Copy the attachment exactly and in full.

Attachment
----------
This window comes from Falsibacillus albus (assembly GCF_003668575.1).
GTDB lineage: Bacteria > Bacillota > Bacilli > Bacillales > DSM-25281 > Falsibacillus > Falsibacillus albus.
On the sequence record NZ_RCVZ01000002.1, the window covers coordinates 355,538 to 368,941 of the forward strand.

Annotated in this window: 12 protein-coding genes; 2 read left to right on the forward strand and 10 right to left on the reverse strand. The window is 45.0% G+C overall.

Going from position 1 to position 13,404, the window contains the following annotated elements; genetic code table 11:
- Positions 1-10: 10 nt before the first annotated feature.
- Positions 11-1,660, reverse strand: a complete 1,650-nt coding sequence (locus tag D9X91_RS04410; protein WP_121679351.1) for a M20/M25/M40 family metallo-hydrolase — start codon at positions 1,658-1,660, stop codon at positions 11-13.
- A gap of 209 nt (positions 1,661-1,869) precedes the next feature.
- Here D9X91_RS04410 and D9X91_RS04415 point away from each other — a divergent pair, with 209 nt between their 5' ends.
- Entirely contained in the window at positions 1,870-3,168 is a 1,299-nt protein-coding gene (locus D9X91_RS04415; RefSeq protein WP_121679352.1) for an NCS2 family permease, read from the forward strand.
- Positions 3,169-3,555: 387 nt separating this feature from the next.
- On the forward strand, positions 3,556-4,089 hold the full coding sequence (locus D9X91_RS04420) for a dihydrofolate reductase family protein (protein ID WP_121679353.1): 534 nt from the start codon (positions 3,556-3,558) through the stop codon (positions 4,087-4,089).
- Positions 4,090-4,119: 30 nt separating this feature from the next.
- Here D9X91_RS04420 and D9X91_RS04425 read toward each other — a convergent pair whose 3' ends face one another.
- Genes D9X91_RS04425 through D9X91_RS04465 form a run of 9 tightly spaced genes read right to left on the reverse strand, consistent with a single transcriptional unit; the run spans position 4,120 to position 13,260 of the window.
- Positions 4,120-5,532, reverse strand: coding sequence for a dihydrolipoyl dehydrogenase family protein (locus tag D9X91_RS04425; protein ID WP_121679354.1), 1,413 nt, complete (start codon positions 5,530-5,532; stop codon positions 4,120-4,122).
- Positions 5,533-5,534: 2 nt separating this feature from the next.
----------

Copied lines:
This window comes from Falsibacillus albus (assembly GCF_003668575.1).
GTDB lineage: Bacteria > Bacillota > Bacilli > Bacillales > DSM-25281 > Falsibacillus > Falsibacillus albus.
On the sequence record NZ_RCVZ01000002.1, the window covers coordinates 355,538 to 368,941 of the forward strand.

Annotated in this window: 12 protein-coding genes; 2 read left to right on the forward strand and 10 right to left on the reverse strand. The window is 45.0% G+C overall.

Going from position 1 to position 13,404, the window contains the following annotated elements; genetic code table 11:
- Positions 1-10: 10 nt before the first annotated feature.
- Positions 11-1,660, reverse strand: a complete 1,650-nt coding sequence (locus tag D9X91_RS04410; protein WP_121679351.1) for a M20/M25/M40 family metallo-hydrolase — start codon at positions 1,658-1,660, stop codon at positions 11-13.
- A gap of 209 nt (positions 1,661-1,869) precedes the next feature.
- Here D9X91_RS04410 and D9X91_RS04415 point away from each other — a divergent pair, with 209 nt between their 5' ends.
- Entirely contained in the window at positions 1,870-3,168 is a 1,299-nt protein-coding gene (locus D9X91_RS04415; RefSeq protein WP_121679352.1) for an NCS2 family permease, read from the forward strand.
- Positions 3,169-3,555: 387 nt separating this feature from the next.
- On the forward strand, positions 3,556-4,089 hold the full coding sequence (locus D9X91_RS04420) for a dihydrofolate reductase family protein (protein ID WP_121679353.1): 534 nt from the start codon (positions 3,556-3,558) through the stop codon (positions 4,087-4,089).
- Positions 4,090-4,119: 30 nt separating this feature from the next.
- Here D9X91_RS04420 and D9X91_RS04425 read toward each other — a convergent pair whose 3' ends face one another.
- Genes D9X91_RS04425 through D9X91_RS04465 form a run of 9 tightly spaced genes read right to left on the reverse strand, consistent with a single transcriptional unit; the run spans position 4,120 to position 13,260 of the window.
- Positions 4,120-5,532, reverse strand: coding sequence for a dihydrolipoyl dehydrogenase family protein (locus tag D9X91_RS04425; protein ID WP_121679354.1), 1,413 nt, complete (start codon positions 5,530-5,532; stop codon positions 4,120-4,122).
- Positions 5,533-5,534: 2 nt separating this feature from the next.